Suddenly there was a loud bang, and Johnny leapt upright, but it was only Hichan, emerging from the outside corridor and slamming her door shut. She ran to Rayden, who set his coffee cup down to pick her up. "Morning! Morning!" she crowed, settling in. "Me want eat."
Hiko laughed. "Do you ever not want anything to eat?"
Hichan puzzled over this, sarcasm not yet detectable to her. She decided to abandon that track of thought. "Eat!"
"Hichan," her father said warningly.
"Please eat," she amended. She made a grab for his coffee, but he moved it out of the way. Hiko brought over a few apple slices that she had been cutting, and a tumbler of juice.
"Do you want anything?" the goddess asked Johnny, as Hichan fell upon the apple ravenously. He made a face at the mess.
"Coffee, please," he replied to her. He sneaked a glance at Rayden. "Black."
The thunder god harumphed. Hichan offered him a slice of apple, which he declined. She then offered it to Johnny, who also declined.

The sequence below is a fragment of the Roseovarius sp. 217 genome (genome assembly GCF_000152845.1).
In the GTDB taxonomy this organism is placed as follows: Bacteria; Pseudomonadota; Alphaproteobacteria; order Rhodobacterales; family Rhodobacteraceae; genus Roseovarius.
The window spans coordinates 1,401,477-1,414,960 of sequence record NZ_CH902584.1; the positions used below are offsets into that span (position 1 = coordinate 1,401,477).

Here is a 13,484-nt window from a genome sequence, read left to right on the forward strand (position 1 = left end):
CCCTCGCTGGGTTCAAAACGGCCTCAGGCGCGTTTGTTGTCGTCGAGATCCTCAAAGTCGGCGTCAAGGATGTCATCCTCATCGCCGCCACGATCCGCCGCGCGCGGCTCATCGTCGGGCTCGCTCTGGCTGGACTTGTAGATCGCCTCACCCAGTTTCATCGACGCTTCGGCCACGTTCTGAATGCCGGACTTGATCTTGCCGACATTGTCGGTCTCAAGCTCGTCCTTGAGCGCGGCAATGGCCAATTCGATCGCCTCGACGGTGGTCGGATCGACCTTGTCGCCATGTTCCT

Hiko brought his coffee over, and accepted the now slightly- sticky piece of apple. "Thank you, dear." Hichan mumbled something from behind her tumbler, which Johnny took to mean "you're welcome" or something close to it. She set the glass down, and wiped her face on her sleeve.
"Hichan..." Rayden repeated, and she looked at him confusedly for a moment before she realised what it was that she was forgetting. She scrunched her eyes closed and concentrated furiously. The apple remains and the stains on her clothes disappeared in a twinkle.
"Very good!" her father exclaimed, when she beamed at him. He gave her a congratulatory hug, which she returned joyously.
Johnny blinked. "I think I find that a little disturbing," he admitted, shaking his head.
Rayden looked at him, confused. Hichan also gave him a bewildering glance. "Why?"
Johnny shrugged. "I don't know. No caffeine and no sleep make Johnny go crazy," he muttered, taking a long draught of his coffee.